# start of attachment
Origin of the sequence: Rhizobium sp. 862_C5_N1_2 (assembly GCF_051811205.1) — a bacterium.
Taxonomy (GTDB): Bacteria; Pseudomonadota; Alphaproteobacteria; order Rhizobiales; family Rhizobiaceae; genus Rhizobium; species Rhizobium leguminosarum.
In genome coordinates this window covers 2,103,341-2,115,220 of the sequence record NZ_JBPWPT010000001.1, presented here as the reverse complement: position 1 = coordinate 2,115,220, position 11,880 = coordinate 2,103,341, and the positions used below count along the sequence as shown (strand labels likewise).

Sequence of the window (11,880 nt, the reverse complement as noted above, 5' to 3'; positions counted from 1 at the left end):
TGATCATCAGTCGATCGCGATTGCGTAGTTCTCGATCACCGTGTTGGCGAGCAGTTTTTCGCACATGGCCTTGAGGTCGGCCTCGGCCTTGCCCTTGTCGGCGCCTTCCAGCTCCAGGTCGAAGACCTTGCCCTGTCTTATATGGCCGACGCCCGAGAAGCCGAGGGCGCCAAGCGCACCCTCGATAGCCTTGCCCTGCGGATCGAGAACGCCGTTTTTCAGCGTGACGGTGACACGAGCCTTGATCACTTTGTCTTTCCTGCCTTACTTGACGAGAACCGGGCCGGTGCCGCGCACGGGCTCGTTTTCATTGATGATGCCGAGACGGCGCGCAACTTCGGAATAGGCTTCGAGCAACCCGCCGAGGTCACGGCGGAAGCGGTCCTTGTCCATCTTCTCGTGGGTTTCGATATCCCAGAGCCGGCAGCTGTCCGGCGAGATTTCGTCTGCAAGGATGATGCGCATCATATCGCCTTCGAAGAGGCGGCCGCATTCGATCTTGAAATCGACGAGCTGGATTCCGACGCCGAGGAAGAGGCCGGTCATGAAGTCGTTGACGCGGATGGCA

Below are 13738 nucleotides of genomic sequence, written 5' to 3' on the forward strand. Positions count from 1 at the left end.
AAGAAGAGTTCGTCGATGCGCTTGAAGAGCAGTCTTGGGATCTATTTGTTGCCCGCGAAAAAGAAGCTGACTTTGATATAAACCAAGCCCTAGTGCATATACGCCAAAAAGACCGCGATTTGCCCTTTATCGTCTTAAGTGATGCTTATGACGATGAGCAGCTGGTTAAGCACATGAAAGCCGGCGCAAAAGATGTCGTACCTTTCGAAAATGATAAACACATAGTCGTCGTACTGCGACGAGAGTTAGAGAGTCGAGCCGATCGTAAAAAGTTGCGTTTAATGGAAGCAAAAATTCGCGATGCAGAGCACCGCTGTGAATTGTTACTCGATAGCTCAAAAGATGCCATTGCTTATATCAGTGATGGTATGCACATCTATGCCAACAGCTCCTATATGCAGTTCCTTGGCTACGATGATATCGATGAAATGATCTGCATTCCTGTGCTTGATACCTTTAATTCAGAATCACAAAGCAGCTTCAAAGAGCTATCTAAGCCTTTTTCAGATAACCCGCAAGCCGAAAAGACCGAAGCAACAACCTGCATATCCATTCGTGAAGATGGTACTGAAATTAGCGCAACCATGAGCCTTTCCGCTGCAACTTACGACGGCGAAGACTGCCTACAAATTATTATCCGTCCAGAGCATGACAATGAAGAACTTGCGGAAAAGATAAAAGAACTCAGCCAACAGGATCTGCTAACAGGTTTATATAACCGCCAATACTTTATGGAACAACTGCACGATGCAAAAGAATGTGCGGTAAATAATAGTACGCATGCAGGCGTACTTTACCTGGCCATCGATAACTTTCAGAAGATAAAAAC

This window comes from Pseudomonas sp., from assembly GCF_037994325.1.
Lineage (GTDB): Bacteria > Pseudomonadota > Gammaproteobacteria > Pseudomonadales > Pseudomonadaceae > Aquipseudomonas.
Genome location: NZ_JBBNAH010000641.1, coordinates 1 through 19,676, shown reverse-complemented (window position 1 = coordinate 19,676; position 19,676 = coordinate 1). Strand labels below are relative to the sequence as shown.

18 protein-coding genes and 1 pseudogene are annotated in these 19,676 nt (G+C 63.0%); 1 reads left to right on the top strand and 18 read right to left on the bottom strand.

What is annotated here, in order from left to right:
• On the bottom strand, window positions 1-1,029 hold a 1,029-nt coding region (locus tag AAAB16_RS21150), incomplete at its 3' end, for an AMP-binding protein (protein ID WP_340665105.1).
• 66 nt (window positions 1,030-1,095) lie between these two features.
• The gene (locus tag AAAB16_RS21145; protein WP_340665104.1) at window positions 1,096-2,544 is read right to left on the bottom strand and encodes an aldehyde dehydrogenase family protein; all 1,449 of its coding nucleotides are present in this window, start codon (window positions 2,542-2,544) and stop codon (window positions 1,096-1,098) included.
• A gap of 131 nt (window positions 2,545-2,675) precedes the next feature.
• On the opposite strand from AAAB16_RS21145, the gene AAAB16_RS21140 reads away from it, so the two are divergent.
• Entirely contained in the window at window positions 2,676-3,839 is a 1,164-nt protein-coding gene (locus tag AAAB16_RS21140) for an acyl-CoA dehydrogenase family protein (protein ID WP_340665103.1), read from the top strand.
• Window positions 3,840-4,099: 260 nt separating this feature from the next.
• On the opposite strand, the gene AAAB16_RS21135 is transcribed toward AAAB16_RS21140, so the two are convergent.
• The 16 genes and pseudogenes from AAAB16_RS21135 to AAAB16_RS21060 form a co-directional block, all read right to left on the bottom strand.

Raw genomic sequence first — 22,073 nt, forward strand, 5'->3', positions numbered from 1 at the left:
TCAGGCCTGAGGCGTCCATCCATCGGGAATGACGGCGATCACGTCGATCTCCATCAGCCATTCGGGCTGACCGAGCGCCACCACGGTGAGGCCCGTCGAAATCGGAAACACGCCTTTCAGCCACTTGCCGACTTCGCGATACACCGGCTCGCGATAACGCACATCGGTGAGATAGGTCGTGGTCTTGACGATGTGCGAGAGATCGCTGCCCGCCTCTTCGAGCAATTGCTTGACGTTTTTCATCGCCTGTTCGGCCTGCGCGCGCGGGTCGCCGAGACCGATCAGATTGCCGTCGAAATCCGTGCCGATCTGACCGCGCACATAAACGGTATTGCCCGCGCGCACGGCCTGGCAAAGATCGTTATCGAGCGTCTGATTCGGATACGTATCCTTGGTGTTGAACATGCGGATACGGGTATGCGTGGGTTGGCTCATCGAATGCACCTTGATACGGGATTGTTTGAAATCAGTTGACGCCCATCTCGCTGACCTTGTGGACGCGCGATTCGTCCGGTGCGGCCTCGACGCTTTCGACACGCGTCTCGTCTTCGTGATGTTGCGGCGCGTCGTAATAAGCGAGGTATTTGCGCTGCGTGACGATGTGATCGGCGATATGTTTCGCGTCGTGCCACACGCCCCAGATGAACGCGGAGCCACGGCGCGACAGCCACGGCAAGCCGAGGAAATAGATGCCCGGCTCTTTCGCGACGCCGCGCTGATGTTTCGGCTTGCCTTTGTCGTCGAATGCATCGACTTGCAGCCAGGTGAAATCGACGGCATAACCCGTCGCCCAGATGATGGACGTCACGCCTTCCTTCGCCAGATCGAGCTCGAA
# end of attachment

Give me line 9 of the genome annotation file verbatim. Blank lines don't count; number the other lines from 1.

Lineage (GTDB): Bacteria > Pseudomonadota > Gammaproteobacteria > Pseudomonadales > Pseudomonadaceae > Aquipseudomonas.